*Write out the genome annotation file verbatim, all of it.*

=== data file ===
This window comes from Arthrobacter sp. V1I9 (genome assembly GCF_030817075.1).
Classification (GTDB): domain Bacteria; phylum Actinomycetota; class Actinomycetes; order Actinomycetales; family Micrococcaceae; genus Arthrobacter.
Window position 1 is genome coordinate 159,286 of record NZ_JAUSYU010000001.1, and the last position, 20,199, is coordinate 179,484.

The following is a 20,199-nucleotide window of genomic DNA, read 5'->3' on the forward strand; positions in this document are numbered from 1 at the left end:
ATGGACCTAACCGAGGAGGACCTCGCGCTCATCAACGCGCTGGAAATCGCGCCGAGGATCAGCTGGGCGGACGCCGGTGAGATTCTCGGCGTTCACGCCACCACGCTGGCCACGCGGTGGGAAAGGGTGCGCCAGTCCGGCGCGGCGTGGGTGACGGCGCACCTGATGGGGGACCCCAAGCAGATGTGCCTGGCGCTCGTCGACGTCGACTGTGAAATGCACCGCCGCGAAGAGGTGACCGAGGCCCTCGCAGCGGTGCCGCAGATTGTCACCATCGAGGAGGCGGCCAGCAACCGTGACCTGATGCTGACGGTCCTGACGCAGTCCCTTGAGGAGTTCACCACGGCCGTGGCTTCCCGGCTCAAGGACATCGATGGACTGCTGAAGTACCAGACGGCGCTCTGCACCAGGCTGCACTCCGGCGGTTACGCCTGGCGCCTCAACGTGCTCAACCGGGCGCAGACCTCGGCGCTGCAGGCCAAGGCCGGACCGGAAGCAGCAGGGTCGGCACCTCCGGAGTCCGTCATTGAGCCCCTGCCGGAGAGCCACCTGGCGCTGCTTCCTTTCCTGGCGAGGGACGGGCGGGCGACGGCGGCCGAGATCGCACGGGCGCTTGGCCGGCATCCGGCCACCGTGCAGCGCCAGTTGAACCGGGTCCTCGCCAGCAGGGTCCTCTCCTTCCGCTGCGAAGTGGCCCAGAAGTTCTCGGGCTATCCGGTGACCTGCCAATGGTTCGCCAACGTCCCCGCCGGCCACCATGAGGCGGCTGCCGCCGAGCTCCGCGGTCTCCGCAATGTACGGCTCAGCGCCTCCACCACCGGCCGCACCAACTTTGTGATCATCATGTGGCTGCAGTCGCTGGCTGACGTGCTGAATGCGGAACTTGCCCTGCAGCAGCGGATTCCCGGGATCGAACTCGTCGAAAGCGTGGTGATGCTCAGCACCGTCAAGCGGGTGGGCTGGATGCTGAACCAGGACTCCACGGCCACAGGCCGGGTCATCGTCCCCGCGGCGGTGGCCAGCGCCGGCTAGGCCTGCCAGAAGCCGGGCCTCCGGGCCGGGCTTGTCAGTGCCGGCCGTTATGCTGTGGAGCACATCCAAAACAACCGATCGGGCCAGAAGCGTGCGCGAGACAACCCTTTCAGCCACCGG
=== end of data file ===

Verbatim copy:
This window comes from Arthrobacter sp. V1I9 (genome assembly GCF_030817075.1).
Classification (GTDB): domain Bacteria; phylum Actinomycetota; class Actinomycetes; order Actinomycetales; family Micrococcaceae; genus Arthrobacter.
Window position 1 is genome coordinate 159,286 of record NZ_JAUSYU010000001.1, and the last position, 20,199, is coordinate 179,484.

The following is a 20,199-nucleotide window of genomic DNA, read 5'->3' on the forward strand; positions in this document are numbered from 1 at the left end:
ATGGACCTAACCGAGGAGGACCTCGCGCTCATCAACGCGCTGGAAATCGCGCCGAGGATCAGCTGGGCGGACGCCGGTGAGATTCTCGGCGTTCACGCCACCACGCTGGCCACGCGGTGGGAAAGGGTGCGCCAGTCCGGCGCGGCGTGGGTGACGGCGCACCTGATGGGGGACCCCAAGCAGATGTGCCTGGCGCTCGTCGACGTCGACTGTGAAATGCACCGCCGCGAAGAGGTGACCGAGGCCCTCGCAGCGGTGCCGCAGATTGTCACCATCGAGGAGGCGGCCAGCAACCGTGACCTGATGCTGACGGTCCTGACGCAGTCCCTTGAGGAGTTCACCACGGCCGTGGCTTCCCGGCTCAAGGACATCGATGGACTGCTGAAGTACCAGACGGCGCTCTGCACCAGGCTGCACTCCGGCGGTTACGCCTGGCGCCTCAACGTGCTCAACCGGGCGCAGACCTCGGCGCTGCAGGCCAAGGCCGGACCGGAAGCAGCAGGGTCGGCACCTCCGGAGTCCGTCATTGAGCCCCTGCCGGAGAGCCACCTGGCGCTGCTTCCTTTCCTGGCGAGGGACGGGCGGGCGACGGCGGCCGAGATCGCACGGGCGCTTGGCCGGCATCCGGCCACCGTGCAGCGCCAGTTGAACCGGGTCCTCGCCAGCAGGGTCCTCTCCTTCCGCTGCGAAGTGGCCCAGAAGTTCTCGGGCTATCCGGTGACCTGCCAATGGTTCGCCAACGTCCCCGCCGGCCACCATGAGGCGGCTGCCGCCGAGCTCCGCGGTCTCCGCAATGTACGGCTCAGCGCCTCCACCACCGGCCGCACCAACTTTGTGATCATCATGTGGCTGCAGTCGCTGGCTGACGTGCTGAATGCGGAACTTGCCCTGCAGCAGCGGATTCCCGGGATCGAACTCGTCGAAAGCGTGGTGATGCTCAGCACCGTCAAGCGGGTGGGCTGGATGCTGAACCAGGACTCCACGGCCACAGGCCGGGTCATCGTCCCCGCGGCGGTGGCCAGCGCCGGCTAGGCCTGCCAGAAGCCGGGCCTCCGGGCCGGGCTTGTCAGTGCCGGCCGTTATGCTGTGGAGCACATCCAAAACAACCGATCGGGCCAGAAGCGTGCGCGAGACAACCCTTTCAGCCACCGG